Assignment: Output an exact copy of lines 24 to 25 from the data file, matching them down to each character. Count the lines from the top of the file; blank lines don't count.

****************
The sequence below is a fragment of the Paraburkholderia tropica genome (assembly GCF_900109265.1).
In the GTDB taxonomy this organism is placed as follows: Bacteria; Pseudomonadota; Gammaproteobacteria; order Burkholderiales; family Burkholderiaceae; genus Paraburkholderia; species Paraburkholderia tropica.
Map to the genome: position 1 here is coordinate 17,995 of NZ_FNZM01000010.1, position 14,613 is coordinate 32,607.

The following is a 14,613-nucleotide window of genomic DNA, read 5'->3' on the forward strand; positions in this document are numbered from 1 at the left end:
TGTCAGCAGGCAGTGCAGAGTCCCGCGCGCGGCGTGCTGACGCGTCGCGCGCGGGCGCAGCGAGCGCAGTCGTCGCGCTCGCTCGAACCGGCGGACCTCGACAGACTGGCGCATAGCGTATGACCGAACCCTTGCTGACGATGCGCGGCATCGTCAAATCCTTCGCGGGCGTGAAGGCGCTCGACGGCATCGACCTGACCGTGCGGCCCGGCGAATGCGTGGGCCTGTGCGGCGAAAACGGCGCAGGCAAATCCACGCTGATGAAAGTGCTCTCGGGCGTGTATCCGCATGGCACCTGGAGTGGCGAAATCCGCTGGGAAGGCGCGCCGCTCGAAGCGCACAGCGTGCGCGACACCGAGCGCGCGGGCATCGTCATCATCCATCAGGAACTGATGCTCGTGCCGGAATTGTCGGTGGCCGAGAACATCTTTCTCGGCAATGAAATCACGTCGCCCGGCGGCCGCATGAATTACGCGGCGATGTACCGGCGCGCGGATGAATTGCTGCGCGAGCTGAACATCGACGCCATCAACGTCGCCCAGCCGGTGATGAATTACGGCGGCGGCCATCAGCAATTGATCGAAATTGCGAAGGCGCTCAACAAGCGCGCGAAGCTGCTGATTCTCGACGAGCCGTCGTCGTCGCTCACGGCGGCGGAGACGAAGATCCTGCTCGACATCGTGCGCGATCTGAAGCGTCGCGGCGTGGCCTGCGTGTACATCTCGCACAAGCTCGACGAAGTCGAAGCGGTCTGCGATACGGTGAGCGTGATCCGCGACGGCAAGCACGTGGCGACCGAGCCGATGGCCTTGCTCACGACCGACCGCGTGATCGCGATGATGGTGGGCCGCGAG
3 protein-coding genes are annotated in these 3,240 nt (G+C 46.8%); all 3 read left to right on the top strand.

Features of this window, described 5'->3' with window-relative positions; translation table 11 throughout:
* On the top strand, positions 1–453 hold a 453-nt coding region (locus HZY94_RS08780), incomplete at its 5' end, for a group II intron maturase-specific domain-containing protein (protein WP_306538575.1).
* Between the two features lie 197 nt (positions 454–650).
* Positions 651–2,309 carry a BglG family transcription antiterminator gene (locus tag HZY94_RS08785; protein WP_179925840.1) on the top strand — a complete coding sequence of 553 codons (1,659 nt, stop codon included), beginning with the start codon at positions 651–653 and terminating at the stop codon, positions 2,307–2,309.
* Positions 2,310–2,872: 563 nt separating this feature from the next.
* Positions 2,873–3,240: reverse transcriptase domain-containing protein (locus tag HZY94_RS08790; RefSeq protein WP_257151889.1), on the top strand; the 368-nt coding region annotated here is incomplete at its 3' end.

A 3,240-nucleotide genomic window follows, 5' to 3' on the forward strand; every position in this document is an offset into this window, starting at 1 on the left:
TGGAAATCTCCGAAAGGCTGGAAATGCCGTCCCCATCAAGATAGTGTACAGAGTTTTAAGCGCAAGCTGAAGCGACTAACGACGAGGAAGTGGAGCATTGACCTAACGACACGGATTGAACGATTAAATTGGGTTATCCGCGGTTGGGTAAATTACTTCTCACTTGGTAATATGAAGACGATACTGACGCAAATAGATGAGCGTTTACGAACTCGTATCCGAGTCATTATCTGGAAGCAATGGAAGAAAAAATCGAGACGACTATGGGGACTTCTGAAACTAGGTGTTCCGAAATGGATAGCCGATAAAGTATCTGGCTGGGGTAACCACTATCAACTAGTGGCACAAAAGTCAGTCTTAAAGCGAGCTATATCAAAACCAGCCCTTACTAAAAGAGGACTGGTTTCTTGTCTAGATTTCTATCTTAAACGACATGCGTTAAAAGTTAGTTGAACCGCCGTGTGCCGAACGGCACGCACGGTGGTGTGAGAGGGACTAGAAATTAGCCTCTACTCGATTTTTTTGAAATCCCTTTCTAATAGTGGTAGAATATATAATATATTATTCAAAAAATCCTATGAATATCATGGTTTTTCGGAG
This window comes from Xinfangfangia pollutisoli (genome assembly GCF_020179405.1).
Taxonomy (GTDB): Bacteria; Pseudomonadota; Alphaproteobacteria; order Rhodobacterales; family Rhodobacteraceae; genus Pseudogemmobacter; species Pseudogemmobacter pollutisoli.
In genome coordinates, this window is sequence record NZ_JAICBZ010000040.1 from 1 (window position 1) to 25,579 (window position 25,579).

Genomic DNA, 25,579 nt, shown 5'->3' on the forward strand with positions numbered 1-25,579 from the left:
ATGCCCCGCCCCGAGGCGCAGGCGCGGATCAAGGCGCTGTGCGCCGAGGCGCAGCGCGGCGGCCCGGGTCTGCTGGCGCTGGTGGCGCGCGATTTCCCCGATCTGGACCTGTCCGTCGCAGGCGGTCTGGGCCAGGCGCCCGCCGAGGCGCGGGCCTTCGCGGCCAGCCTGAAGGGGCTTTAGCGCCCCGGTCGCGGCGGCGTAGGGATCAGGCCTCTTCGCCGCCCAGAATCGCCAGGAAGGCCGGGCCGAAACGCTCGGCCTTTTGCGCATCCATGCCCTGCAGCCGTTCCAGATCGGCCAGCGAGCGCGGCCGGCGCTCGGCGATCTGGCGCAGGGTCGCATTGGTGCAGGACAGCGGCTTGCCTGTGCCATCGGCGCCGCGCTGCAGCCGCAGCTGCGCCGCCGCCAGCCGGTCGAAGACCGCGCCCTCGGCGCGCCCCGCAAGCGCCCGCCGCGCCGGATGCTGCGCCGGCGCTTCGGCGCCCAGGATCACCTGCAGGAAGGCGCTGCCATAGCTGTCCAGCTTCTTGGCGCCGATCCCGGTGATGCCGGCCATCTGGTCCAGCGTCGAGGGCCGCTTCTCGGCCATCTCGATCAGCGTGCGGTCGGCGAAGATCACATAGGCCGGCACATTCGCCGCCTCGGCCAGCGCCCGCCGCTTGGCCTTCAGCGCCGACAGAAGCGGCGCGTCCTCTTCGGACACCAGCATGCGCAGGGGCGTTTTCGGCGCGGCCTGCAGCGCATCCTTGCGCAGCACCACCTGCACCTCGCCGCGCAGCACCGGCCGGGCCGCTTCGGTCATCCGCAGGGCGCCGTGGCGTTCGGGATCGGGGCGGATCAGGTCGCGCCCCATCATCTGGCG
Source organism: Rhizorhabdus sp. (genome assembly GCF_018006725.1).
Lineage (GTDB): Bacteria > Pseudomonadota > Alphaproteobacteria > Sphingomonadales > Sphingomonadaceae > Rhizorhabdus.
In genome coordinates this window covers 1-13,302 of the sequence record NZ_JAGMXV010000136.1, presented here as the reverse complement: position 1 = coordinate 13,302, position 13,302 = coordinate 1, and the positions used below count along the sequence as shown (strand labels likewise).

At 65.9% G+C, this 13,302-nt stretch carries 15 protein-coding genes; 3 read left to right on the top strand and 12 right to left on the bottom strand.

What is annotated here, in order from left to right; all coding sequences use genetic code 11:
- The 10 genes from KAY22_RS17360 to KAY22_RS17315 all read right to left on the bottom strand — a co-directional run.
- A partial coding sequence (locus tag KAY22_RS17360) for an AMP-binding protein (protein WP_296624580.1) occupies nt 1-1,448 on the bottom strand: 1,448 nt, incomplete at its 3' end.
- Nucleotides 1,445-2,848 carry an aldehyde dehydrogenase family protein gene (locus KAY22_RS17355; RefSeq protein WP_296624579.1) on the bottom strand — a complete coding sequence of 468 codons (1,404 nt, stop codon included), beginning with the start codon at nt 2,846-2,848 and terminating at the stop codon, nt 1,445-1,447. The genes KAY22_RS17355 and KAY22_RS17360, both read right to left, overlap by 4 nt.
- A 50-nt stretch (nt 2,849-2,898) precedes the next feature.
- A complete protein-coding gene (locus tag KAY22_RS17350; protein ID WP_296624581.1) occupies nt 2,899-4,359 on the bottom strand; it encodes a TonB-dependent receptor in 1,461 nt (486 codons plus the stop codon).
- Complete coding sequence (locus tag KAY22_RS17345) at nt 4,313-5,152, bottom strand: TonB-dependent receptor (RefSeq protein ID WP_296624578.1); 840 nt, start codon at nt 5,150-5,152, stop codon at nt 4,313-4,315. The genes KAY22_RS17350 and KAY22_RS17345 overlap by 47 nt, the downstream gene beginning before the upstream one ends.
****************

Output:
What is annotated here, in order from left to right; all coding sequences use genetic code 11:
- The 10 genes from KAY22_RS17360 to KAY22_RS17315 all read right to left on the bottom strand — a co-directional run.